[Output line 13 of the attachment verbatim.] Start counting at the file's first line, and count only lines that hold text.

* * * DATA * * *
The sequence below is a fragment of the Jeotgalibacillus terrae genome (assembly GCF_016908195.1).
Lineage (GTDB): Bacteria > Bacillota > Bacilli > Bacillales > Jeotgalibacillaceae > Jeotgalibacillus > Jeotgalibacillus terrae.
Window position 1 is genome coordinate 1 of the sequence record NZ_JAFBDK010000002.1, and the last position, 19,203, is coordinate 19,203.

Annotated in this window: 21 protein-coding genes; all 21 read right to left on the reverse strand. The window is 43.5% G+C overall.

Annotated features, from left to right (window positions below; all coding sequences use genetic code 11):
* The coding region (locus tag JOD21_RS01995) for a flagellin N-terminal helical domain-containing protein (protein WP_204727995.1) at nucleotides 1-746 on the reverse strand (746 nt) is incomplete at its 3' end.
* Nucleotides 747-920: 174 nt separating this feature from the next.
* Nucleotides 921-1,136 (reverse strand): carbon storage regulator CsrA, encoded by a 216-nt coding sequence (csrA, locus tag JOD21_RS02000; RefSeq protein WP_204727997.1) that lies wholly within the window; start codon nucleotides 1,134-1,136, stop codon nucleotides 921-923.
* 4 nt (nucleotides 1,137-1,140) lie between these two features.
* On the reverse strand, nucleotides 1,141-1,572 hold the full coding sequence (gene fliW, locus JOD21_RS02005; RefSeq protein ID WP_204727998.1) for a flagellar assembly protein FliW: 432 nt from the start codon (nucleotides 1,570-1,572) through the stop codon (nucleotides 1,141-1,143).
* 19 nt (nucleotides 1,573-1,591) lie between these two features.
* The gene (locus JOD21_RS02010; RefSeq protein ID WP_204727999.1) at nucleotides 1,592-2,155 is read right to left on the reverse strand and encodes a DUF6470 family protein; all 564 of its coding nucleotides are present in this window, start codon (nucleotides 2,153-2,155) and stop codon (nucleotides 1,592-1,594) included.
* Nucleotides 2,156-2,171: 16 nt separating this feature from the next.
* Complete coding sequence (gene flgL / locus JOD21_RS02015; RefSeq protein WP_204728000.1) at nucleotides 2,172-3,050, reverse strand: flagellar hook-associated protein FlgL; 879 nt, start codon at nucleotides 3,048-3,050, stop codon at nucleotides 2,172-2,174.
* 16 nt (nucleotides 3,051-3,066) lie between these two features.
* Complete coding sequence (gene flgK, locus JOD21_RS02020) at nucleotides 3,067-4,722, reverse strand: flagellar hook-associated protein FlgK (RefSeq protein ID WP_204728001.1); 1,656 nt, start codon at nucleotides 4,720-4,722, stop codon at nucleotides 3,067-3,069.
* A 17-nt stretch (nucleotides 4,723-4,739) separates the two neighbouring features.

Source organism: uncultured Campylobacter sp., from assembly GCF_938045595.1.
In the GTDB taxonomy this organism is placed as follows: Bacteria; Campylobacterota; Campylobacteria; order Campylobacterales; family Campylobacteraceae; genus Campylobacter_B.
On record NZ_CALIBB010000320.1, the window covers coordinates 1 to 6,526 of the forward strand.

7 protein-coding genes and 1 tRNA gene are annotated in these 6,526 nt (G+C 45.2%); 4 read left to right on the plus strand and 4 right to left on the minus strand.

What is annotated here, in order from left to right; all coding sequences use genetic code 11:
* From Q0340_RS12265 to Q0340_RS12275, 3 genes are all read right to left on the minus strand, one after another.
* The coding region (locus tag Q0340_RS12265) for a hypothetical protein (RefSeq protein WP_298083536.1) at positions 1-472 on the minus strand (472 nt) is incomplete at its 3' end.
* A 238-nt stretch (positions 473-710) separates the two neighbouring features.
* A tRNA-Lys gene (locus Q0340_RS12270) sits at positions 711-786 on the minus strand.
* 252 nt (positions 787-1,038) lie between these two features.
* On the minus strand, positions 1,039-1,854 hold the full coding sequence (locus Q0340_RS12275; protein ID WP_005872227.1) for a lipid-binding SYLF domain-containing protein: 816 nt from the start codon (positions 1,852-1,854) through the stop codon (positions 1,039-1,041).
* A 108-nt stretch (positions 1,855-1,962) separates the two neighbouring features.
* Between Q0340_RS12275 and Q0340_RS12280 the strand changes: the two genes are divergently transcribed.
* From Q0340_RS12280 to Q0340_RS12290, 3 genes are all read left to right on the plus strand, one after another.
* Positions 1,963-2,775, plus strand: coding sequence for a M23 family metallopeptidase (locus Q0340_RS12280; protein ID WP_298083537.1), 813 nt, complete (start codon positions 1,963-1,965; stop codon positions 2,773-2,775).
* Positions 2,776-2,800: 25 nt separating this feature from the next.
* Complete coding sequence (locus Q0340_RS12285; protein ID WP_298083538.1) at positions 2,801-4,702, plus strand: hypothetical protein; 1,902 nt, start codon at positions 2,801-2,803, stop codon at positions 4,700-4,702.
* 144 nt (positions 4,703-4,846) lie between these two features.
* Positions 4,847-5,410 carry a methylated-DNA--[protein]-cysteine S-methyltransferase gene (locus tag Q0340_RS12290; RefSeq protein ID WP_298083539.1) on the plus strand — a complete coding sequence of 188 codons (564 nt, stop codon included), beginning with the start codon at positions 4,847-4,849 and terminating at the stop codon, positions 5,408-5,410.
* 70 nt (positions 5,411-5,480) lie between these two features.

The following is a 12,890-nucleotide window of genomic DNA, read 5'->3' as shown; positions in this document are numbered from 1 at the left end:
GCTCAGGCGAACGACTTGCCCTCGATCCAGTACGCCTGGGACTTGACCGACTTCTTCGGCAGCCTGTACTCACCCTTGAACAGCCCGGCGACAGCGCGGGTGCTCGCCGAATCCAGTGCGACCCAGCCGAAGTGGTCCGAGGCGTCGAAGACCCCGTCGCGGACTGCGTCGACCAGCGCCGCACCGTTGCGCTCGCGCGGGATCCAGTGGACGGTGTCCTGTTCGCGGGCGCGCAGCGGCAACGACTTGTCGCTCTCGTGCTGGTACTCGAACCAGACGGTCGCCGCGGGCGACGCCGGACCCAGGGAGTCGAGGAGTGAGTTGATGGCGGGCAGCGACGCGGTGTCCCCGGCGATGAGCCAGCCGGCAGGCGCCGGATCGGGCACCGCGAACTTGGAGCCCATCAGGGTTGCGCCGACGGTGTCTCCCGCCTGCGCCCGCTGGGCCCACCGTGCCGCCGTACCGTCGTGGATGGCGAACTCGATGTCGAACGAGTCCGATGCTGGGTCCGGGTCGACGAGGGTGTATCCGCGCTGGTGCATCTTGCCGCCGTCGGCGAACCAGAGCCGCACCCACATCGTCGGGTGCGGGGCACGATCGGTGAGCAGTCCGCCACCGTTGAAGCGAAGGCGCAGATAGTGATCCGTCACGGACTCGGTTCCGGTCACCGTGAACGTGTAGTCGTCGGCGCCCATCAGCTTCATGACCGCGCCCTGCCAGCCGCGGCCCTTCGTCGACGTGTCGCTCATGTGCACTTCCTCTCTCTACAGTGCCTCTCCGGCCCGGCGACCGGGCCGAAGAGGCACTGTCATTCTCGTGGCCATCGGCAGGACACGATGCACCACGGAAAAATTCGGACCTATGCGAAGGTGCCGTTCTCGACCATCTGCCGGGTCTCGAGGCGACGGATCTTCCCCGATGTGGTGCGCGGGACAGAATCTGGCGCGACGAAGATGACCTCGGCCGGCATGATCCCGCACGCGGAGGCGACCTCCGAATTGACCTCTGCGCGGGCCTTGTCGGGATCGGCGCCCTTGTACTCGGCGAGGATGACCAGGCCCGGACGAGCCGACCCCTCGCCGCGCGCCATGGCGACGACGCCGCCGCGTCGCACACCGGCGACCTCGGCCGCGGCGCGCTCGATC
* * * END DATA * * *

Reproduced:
* Nucleotides 2,156-2,171: 16 nt separating this feature from the next.